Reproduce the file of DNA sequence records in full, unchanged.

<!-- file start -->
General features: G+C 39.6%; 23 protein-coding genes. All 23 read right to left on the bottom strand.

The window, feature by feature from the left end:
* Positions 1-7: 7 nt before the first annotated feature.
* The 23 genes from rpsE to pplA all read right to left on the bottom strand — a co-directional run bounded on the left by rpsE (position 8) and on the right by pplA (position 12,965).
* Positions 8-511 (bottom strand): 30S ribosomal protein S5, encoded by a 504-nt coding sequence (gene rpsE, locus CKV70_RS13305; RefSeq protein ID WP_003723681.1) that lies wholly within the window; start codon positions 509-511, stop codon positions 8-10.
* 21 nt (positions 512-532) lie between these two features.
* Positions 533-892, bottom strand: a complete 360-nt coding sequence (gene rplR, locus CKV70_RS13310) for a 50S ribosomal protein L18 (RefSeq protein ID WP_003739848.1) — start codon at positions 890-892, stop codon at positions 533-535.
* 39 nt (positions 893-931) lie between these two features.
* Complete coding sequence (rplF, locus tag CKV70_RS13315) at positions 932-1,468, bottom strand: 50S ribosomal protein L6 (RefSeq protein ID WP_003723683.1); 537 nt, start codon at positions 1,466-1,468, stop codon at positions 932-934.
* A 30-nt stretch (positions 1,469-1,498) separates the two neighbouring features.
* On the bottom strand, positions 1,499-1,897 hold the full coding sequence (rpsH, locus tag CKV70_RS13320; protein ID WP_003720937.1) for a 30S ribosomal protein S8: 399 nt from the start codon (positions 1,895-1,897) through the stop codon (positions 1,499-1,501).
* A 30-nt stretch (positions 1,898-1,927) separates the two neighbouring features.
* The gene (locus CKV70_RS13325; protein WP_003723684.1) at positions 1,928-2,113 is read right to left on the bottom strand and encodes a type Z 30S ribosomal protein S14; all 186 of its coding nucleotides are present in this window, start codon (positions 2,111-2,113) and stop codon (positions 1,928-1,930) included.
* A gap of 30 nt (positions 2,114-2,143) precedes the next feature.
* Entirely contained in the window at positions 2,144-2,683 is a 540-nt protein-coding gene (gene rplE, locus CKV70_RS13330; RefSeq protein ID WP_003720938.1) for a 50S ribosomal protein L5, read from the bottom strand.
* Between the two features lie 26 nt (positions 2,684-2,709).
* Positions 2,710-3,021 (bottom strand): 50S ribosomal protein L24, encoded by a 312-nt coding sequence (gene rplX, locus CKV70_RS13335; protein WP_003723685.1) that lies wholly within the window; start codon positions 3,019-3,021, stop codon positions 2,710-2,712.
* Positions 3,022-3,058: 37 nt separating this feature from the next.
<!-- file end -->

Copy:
General features: G+C 39.6%; 23 protein-coding genes. All 23 read right to left on the bottom strand.

The window, feature by feature from the left end:
* Positions 1-7: 7 nt before the first annotated feature.
* The 23 genes from rpsE to pplA all read right to left on the bottom strand — a co-directional run bounded on the left by rpsE (position 8) and on the right by pplA (position 12,965).
* Positions 8-511 (bottom strand): 30S ribosomal protein S5, encoded by a 504-nt coding sequence (gene rpsE, locus CKV70_RS13305; RefSeq protein ID WP_003723681.1) that lies wholly within the window; start codon positions 509-511, stop codon positions 8-10.
* 21 nt (positions 512-532) lie between these two features.
* Positions 533-892, bottom strand: a complete 360-nt coding sequence (gene rplR, locus CKV70_RS13310) for a 50S ribosomal protein L18 (RefSeq protein ID WP_003739848.1) — start codon at positions 890-892, stop codon at positions 533-535.
* 39 nt (positions 893-931) lie between these two features.
* Complete coding sequence (rplF, locus tag CKV70_RS13315) at positions 932-1,468, bottom strand: 50S ribosomal protein L6 (RefSeq protein ID WP_003723683.1); 537 nt, start codon at positions 1,466-1,468, stop codon at positions 932-934.
* A 30-nt stretch (positions 1,469-1,498) separates the two neighbouring features.
* On the bottom strand, positions 1,499-1,897 hold the full coding sequence (rpsH, locus tag CKV70_RS13320; protein ID WP_003720937.1) for a 30S ribosomal protein S8: 399 nt from the start codon (positions 1,895-1,897) through the stop codon (positions 1,499-1,501).
* A 30-nt stretch (positions 1,898-1,927) separates the two neighbouring features.
* The gene (locus CKV70_RS13325; protein WP_003723684.1) at positions 1,928-2,113 is read right to left on the bottom strand and encodes a type Z 30S ribosomal protein S14; all 186 of its coding nucleotides are present in this window, start codon (positions 2,111-2,113) and stop codon (positions 1,928-1,930) included.
* A gap of 30 nt (positions 2,114-2,143) precedes the next feature.
* Entirely contained in the window at positions 2,144-2,683 is a 540-nt protein-coding gene (gene rplE, locus CKV70_RS13330; RefSeq protein ID WP_003720938.1) for a 50S ribosomal protein L5, read from the bottom strand.
* Between the two features lie 26 nt (positions 2,684-2,709).
* Positions 2,710-3,021 (bottom strand): 50S ribosomal protein L24, encoded by a 312-nt coding sequence (gene rplX, locus CKV70_RS13335; protein WP_003723685.1) that lies wholly within the window; start codon positions 3,019-3,021, stop codon positions 2,710-2,712.
* Positions 3,022-3,058: 37 nt separating this feature from the next.